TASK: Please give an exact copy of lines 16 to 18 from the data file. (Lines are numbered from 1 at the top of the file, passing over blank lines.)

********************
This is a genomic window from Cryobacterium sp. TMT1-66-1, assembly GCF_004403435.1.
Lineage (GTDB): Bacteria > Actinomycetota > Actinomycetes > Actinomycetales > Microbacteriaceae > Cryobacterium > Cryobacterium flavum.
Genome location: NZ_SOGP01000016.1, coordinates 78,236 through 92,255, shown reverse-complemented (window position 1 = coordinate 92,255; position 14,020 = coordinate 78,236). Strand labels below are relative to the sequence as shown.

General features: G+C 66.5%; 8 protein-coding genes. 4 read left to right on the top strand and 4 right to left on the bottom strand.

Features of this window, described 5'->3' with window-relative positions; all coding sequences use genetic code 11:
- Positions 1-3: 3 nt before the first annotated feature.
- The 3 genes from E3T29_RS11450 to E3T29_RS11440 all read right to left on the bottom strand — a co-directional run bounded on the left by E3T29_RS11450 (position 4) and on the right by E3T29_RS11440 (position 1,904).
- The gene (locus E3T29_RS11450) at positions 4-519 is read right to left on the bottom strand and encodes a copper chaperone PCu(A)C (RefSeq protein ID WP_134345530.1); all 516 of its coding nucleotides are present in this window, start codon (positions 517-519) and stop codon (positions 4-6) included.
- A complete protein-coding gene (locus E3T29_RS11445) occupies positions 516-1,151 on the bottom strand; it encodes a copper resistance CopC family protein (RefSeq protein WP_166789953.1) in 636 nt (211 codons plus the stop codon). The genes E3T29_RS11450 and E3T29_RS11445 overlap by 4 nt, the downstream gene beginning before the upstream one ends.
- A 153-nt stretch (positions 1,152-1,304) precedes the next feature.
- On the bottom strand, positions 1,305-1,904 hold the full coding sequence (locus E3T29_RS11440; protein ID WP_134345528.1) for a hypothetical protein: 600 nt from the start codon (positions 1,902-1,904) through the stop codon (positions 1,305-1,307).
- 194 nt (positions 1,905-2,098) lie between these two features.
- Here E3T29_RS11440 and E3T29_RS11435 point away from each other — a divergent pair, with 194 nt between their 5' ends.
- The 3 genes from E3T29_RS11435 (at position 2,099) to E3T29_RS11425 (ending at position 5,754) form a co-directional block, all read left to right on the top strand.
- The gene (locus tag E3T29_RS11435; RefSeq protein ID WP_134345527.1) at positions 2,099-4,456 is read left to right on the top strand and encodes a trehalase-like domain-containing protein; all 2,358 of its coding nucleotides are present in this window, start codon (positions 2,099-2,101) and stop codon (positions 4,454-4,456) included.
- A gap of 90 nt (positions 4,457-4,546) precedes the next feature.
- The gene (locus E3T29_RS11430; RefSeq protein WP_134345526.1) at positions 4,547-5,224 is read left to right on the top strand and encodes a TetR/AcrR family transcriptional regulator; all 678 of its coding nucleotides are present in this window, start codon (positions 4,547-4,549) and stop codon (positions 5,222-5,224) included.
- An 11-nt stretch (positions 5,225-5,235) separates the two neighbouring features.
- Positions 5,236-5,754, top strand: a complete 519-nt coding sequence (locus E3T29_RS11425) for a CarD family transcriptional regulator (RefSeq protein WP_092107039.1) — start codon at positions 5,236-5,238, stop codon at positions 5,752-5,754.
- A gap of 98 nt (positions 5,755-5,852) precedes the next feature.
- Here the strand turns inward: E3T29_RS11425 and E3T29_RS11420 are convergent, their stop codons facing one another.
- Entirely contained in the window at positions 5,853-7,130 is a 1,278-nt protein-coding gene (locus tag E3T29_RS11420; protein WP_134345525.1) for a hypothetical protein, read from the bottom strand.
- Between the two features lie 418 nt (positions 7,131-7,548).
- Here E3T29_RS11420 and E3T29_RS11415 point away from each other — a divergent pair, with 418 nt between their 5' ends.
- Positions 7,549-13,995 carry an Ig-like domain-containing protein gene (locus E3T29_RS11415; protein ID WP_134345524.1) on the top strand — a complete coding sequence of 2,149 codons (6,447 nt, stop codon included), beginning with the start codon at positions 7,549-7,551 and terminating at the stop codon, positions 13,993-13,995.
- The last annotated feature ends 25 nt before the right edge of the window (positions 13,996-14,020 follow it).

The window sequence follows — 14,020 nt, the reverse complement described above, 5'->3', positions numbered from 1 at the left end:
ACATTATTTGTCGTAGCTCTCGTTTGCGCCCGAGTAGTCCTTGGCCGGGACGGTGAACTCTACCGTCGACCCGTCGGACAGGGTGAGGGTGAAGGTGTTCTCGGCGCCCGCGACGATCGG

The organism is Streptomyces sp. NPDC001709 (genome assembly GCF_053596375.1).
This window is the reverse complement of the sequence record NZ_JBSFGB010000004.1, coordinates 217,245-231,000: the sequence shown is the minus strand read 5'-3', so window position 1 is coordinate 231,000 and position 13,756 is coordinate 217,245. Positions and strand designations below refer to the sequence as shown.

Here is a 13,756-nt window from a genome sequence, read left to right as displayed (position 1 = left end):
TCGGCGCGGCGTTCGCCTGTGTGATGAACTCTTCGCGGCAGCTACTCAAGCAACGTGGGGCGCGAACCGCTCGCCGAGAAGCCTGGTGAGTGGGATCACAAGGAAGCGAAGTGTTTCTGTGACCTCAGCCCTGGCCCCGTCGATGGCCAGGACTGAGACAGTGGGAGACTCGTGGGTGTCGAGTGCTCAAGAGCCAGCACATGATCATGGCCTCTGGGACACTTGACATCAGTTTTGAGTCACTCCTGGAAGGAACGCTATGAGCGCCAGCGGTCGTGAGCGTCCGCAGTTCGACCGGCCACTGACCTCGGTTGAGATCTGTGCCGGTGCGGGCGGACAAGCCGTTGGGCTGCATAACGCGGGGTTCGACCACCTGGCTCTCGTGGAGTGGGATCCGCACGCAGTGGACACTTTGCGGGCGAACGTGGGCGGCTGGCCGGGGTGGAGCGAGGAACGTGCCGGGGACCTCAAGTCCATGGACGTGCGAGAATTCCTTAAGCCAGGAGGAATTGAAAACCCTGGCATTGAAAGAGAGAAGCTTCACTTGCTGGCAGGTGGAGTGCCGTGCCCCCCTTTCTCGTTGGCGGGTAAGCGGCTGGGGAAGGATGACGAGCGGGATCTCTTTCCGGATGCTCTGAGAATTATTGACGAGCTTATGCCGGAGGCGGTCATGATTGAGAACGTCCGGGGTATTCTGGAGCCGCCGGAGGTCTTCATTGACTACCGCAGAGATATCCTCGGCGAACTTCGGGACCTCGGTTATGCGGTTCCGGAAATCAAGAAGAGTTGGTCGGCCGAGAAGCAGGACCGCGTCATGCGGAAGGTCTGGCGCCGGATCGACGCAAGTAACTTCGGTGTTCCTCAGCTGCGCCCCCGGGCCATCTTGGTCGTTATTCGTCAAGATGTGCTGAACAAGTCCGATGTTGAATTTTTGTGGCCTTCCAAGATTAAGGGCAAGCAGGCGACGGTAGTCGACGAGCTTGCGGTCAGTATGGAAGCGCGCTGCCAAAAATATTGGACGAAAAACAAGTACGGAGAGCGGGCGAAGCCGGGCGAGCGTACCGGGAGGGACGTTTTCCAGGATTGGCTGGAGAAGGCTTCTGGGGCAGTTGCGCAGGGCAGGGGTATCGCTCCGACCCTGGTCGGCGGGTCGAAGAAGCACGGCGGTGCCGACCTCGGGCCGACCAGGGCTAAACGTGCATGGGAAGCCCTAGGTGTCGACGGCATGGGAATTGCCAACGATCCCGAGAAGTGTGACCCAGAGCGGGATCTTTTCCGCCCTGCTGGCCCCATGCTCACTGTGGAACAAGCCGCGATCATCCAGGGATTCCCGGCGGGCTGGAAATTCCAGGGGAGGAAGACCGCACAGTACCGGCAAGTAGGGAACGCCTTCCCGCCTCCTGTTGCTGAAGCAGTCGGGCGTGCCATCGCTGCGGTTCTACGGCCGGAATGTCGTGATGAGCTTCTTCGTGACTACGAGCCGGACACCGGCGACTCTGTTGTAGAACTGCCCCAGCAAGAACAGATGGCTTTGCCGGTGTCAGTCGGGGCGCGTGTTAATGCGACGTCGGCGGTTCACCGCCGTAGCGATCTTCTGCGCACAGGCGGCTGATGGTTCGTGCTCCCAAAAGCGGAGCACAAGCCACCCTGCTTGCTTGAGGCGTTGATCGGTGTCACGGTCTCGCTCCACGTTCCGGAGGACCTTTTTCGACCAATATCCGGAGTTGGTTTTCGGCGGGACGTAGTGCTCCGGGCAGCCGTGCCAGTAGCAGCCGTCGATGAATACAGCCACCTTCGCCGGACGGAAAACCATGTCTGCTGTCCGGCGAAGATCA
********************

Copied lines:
- A gap of 90 nt (positions 4,457-4,546) precedes the next feature.
- The gene (locus E3T29_RS11430; RefSeq protein WP_134345526.1) at positions 4,547-5,224 is read left to right on the top strand and encodes a TetR/AcrR family transcriptional regulator; all 678 of its coding nucleotides are present in this window, start codon (positions 4,547-4,549) and stop codon (positions 5,222-5,224) included.
- An 11-nt stretch (positions 5,225-5,235) separates the two neighbouring features.